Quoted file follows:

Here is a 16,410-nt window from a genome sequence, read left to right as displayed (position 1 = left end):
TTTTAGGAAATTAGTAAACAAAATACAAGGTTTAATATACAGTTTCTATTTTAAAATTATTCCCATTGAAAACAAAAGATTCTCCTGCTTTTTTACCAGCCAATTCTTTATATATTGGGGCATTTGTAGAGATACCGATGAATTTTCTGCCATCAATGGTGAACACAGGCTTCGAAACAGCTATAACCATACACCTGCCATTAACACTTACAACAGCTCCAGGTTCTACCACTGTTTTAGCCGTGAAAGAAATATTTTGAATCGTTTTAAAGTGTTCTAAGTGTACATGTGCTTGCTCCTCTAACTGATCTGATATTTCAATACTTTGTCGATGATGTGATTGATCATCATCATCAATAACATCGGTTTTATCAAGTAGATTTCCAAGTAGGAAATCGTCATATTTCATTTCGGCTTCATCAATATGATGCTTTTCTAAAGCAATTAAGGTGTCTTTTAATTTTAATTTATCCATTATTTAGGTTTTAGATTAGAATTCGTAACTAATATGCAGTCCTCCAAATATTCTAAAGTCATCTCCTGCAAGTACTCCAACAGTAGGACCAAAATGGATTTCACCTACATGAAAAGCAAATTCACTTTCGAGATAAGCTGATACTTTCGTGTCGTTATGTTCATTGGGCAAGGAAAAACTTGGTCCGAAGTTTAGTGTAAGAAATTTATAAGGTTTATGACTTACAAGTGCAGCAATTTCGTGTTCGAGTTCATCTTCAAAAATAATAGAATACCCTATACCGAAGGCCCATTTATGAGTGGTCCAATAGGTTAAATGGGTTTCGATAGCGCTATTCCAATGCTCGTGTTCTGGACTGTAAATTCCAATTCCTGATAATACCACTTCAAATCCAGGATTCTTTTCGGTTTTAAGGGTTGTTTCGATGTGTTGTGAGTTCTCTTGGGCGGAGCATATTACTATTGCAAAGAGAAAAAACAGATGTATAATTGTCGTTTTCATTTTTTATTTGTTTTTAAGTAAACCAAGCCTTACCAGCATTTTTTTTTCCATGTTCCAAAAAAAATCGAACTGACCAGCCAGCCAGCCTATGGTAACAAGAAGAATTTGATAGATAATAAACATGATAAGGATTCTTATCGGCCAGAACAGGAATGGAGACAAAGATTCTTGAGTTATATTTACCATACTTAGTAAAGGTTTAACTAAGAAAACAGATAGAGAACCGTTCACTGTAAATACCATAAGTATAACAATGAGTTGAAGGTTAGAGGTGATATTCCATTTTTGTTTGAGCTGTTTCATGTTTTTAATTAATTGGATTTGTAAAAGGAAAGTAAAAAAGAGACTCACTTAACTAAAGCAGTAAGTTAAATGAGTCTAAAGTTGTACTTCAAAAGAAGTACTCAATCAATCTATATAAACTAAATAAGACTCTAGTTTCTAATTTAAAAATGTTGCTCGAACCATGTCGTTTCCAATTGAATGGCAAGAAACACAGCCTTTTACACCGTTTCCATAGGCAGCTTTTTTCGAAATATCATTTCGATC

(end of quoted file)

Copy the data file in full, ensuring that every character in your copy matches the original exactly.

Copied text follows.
Here is a 16,410-nt window from a genome sequence, read left to right as displayed (position 1 = left end):
TTTTAGGAAATTAGTAAACAAAATACAAGGTTTAATATACAGTTTCTATTTTAAAATTATTCCCATTGAAAACAAAAGATTCTCCTGCTTTTTTACCAGCCAATTCTTTATATATTGGGGCATTTGTAGAGATACCGATGAATTTTCTGCCATCAATGGTGAACACAGGCTTCGAAACAGCTATAACCATACACCTGCCATTAACACTTACAACAGCTCCAGGTTCTACCACTGTTTTAGCCGTGAAAGAAATATTTTGAATCGTTTTAAAGTGTTCTAAGTGTACATGTGCTTGCTCCTCTAACTGATCTGATATTTCAATACTTTGTCGATGATGTGATTGATCATCATCATCAATAACATCGGTTTTATCAAGTAGATTTCCAAGTAGGAAATCGTCATATTTCATTTCGGCTTCATCAATATGATGCTTTTCTAAAGCAATTAAGGTGTCTTTTAATTTTAATTTATCCATTATTTAGGTTTTAGATTAGAATTCGTAACTAATATGCAGTCCTCCAAATATTCTAAAGTCATCTCCTGCAAGTACTCCAACAGTAGGACCAAAATGGATTTCACCTACATGAAAAGCAAATTCACTTTCGAGATAAGCTGATACTTTCGTGTCGTTATGTTCATTGGGCAAGGAAAAACTTGGTCCGAAGTTTAGTGTAAGAAATTTATAAGGTTTATGACTTACAAGTGCAGCAATTTCGTGTTCGAGTTCATCTTCAAAAATAATAGAATACCCTATACCGAAGGCCCATTTATGAGTGGTCCAATAGGTTAAATGGGTTTCGATAGCGCTATTCCAATGCTCGTGTTCTGGACTGTAAATTCCAATTCCTGATAATACCACTTCAAATCCAGGATTCTTTTCGGTTTTAAGGGTTGTTTCGATGTGTTGTGAGTTCTCTTGGGCGGAGCATATTACTATTGCAAAGAGAAAAAACAGATGTATAATTGTCGTTTTCATTTTTTATTTGTTTTTAAGTAAACCAAGCCTTACCAGCATTTTTTTTTCCATGTTCCAAAAAAAATCGAACTGACCAGCCAGCCAGCCTATGGTAACAAGAAGAATTTGATAGATAATAAACATGATAAGGATTCTTATCGGCCAGAACAGGAATGGAGACAAAGATTCTTGAGTTATATTTACCATACTTAGTAAAGGTTTAACTAAGAAAACAGATAGAGAACCGTTCACTGTAAATACCATAAGTATAACAATGAGTTGAAGGTTAGAGGTGATATTCCATTTTTGTTTGAGCTGTTTCATGTTTTTAATTAATTGGATTTGTAAAAGGAAAGTAAAAAAGAGACTCACTTAACTAAAGCAGTAAGTTAAATGAGTCTAAAGTTGTACTTCAAAAGAAGTACTCAATCAATCTATATAAACTAAATAAGACTCTAGTTTCTAATTTAAAAATGTTGCTCGAACCATGTCGTTTCCAATTGAATGGCAAGAAACACAGCCTTTTACACCGTTTCCATAGGCAGCTTTTTTCGAAATATCATTTCGATC